Beers to You reports that OKay’s is Closed

Rich Ireland of theGazz’s Beers to You blog reports that as of October 31st OKay’s was closed.  I guess we can take this one off the future reviews page.  We will never know if this was a Trick or Treat, but they did have a fine selection of brews.  Please see Rich’s coverage in the Suds Report.   Thanks to Oncee for the heads up.

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11 responses to “Beers to You reports that OKay’s is Closed

  1. No surprise.
    Every restaurant there has folded.
    No amount of paint on an exterior wall can make up for a bad location.

  2. How is that a bad location? Chef Dan’s operated sucessfully for years and its closing had little to do with number of customers. Top Cat’s was terrible and its demise can hardly be blamed on the location. Blues BBQ did decent business and was able to sell an established business with a loyal customer base to OKay’s . I don’t know the reasons behind OKay’s closing but I do know the service declined and the food became inconsistent .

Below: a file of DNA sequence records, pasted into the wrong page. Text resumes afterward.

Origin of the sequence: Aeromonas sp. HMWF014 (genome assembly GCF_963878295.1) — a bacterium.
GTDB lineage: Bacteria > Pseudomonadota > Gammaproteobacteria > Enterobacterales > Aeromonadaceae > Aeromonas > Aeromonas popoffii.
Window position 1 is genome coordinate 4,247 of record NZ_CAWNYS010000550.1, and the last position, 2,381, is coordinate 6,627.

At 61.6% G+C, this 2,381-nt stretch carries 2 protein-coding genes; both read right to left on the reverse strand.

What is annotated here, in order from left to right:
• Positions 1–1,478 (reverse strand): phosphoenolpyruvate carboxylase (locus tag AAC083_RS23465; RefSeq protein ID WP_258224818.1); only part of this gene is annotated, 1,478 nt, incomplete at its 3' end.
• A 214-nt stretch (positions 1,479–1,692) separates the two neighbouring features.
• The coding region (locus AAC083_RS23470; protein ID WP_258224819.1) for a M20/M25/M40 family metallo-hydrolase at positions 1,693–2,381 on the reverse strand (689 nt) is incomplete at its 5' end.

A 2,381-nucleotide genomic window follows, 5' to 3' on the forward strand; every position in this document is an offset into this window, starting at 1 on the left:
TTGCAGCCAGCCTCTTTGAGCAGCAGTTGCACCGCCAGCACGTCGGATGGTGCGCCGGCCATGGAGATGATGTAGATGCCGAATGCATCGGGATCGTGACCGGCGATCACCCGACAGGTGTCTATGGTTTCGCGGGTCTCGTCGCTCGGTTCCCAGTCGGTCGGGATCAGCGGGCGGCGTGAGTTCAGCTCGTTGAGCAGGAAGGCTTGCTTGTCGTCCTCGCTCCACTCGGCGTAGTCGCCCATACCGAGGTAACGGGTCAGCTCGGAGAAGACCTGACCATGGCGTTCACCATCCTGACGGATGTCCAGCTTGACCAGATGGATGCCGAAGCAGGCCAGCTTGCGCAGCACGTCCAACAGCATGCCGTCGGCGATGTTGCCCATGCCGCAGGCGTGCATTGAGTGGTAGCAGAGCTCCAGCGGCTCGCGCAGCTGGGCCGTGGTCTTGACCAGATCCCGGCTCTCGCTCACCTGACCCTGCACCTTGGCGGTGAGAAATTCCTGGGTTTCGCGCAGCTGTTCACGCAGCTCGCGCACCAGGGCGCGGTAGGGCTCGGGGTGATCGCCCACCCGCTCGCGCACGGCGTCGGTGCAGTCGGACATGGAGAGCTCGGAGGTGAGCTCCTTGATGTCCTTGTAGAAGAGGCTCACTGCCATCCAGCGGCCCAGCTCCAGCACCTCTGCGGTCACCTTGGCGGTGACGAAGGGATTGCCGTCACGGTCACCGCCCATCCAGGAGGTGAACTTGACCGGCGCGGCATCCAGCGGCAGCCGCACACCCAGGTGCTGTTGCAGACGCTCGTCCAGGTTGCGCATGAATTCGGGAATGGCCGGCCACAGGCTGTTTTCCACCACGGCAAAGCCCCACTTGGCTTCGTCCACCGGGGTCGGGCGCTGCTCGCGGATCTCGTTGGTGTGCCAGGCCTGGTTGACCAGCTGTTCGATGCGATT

That would seem to me be a good location.– across the street from the Clay Center, close to CAMC and numerous doctors’ offices, a couple of decent sized hotels, relatively close to both Power Park and the heart of downtown but in a location where it is actually pretty easy to find parking. Not only did Chef Dan’s have a run of many years, General Seafood, basically across the Street, was popular for many years until the fire.

    It’s actually an excellent location. The rooms are nice and it has a good kitchen and a good bar. I’d say it is one of the more ideal locations in the city, and if someone with the capital, know-how and skills was looking for a good place to open a new restaurant, it would be near the top of the list.

    (No, I don’t even know who the landlord is, let alone have any ties to him or her.)